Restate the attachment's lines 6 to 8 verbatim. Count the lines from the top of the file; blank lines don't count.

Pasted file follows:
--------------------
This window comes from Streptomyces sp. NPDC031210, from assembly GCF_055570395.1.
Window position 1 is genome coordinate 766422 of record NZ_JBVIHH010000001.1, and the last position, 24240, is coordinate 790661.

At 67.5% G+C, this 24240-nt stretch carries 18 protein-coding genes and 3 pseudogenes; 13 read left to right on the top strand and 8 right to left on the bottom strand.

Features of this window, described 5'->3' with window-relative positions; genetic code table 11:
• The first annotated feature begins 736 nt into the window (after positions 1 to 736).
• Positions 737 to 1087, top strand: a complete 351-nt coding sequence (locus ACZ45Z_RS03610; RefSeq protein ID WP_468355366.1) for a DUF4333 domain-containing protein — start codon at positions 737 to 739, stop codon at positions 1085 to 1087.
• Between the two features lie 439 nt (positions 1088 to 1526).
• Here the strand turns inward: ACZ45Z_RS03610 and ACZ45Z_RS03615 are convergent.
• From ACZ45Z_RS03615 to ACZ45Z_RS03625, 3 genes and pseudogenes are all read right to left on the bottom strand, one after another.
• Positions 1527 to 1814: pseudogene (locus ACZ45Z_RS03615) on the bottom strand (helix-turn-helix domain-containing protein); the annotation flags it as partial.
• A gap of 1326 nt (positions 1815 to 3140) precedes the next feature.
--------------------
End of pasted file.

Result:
• Positions 737 to 1087, top strand: a complete 351-nt coding sequence (locus ACZ45Z_RS03610; RefSeq protein ID WP_468355366.1) for a DUF4333 domain-containing protein — start codon at positions 737 to 739, stop codon at positions 1085 to 1087.
• Between the two features lie 439 nt (positions 1088 to 1526).
• Here the strand turns inward: ACZ45Z_RS03610 and ACZ45Z_RS03615 are convergent.